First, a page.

How to survive panic attacks

Fear is a ridiculously insidious thing.

“But it’s all in your head,” as the saying goes … well, that may be true, but inside our heads is the absolute worst place for it, because we can’t escape!

It’s like that moment in the movie when you realize the killer is inside the house.

Grant Cardone (and maybe others, but he’s the one who I first heard it from) says FEAR stands for False Events Appearing Real. Basically, your mind creates scenarios that feel like you’re about to be eaten by a tiger, but in actuality, there’s only the slimmest of possibilities that you’ll really be eaten by a tiger (or face any other mortal danger).

This time of year – and I’m not exaggerating here – I feel like I am constantly having a heart attack. Like, a real, honest-to-God heart attack.

The first few times it happened, I wasn’t sure what was going on, and I was pretty sure I was actually dying. I wrote a couple of my entrepreneur friends on the third day asking, “Um, is this normal? because… it can’t be normal.” But now I know it’s just end-of-November,-beginning-of-December panic attacks.

And despite feeling like I’m going to die, I have somehow failed to die for the past four years.

Panic attacks are not fatal.

It’s OK to be uncomfortable. It’s OK to have panic attacks. It’s OK to be scared.

It’s OK to feel paralyzed…

… as long as you remember that you are not literally paralyzed. You can still move. You can still walk. You can still write. You can still make calls.

“But I’ll be so much better at it when I don’t feel like I’m dying.”

Yes, that’s probably true. You may absolutely suck at it because you’re freaking the fuck out. But the only way that you’ll get better at it while you feel like you’re dying is by actually doing the thing while you feel like you’re dying.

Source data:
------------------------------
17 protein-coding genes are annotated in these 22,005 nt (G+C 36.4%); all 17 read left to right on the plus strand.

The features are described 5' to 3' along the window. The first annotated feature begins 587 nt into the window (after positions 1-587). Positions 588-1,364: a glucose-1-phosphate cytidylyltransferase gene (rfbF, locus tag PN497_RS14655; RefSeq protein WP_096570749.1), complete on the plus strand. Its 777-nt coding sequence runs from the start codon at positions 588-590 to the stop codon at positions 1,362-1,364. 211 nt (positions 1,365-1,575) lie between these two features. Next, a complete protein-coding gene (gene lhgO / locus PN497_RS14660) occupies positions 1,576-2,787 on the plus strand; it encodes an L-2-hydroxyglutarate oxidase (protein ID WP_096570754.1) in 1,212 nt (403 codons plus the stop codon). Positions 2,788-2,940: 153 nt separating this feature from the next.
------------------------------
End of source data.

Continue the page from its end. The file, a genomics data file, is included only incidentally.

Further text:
But you’re not dying. You’re living.

Because life is sometimes scary. And to people like me (us?), our body sometimes has inappropriate physiological responses to fear… specifically, panic attacks.

But we have to remember that this truly is just an inappropriate physiological response. It’s not real. The only thing that’s real is the effect of not doing the thing (which is likely something like not getting the sale, not making the product, not writing the blog post, or whatever).

And that’s something to be afraid of.

I’m not telling you that panic attacks or depression or anxiety doesn’t exist — I’m absolutely never going to tell you that, since I know how real they are — but I am telling you that sometimes you have to force yourself anyways, because retreating from that scary thing has more real-world bad effects than the False Events Appearing Real.

Have you successfully overcome FEAR? Share how you did it, so that we can all get better at it!

One Comment

  1. fear. fear of failure. fear of being mediocre. fear of success. fear of things forever staying the same.
    i find when i am afraid, the best thing for me to do is to envision the different possible outcomes or scenarios. usually, whatever happens (my history has shown me) is not nearly as polarized as my imagination. deep breaths. you can’t win if you don’t enter, so go on and send it in… 🙂

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